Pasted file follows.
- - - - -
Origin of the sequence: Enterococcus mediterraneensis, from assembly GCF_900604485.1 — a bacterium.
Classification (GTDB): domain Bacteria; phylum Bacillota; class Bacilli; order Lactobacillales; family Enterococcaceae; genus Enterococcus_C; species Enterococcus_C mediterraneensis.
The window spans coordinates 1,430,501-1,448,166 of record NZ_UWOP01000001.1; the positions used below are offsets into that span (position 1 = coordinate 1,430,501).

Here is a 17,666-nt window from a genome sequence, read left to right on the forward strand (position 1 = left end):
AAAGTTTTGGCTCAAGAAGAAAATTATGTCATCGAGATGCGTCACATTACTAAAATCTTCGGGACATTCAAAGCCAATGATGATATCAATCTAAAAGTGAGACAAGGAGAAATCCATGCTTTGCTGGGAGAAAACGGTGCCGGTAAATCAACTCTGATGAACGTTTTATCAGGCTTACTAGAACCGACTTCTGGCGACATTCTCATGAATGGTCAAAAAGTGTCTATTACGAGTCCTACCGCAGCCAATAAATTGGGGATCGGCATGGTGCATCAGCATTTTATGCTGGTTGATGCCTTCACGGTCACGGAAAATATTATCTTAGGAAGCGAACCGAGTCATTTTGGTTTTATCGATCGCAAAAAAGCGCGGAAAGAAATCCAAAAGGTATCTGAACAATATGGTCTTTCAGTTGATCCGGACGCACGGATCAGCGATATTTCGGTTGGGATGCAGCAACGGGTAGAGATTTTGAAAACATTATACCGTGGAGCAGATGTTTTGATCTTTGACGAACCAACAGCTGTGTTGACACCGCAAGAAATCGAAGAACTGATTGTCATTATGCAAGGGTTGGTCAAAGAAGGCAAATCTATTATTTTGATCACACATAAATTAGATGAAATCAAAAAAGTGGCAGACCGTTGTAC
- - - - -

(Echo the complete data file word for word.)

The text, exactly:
Origin of the sequence: Enterococcus mediterraneensis, from assembly GCF_900604485.1 — a bacterium.
Classification (GTDB): domain Bacteria; phylum Bacillota; class Bacilli; order Lactobacillales; family Enterococcaceae; genus Enterococcus_C; species Enterococcus_C mediterraneensis.
The window spans coordinates 1,430,501-1,448,166 of record NZ_UWOP01000001.1; the positions used below are offsets into that span (position 1 = coordinate 1,430,501).

Here is a 17,666-nt window from a genome sequence, read left to right on the forward strand (position 1 = left end):
AAAGTTTTGGCTCAAGAAGAAAATTATGTCATCGAGATGCGTCACATTACTAAAATCTTCGGGACATTCAAAGCCAATGATGATATCAATCTAAAAGTGAGACAAGGAGAAATCCATGCTTTGCTGGGAGAAAACGGTGCCGGTAAATCAACTCTGATGAACGTTTTATCAGGCTTACTAGAACCGACTTCTGGCGACATTCTCATGAATGGTCAAAAAGTGTCTATTACGAGTCCTACCGCAGCCAATAAATTGGGGATCGGCATGGTGCATCAGCATTTTATGCTGGTTGATGCCTTCACGGTCACGGAAAATATTATCTTAGGAAGCGAACCGAGTCATTTTGGTTTTATCGATCGCAAAAAAGCGCGGAAAGAAATCCAAAAGGTATCTGAACAATATGGTCTTTCAGTTGATCCGGACGCACGGATCAGCGATATTTCGGTTGGGATGCAGCAACGGGTAGAGATTTTGAAAACATTATACCGTGGAGCAGATGTTTTGATCTTTGACGAACCAACAGCTGTGTTGACACCGCAAGAAATCGAAGAACTGATTGTCATTATGCAAGGGTTGGTCAAAGAAGGCAAATCTATTATTTTGATCACACATAAATTAGATGAAATCAAAAAAGTGGCAGACCGTTGTAC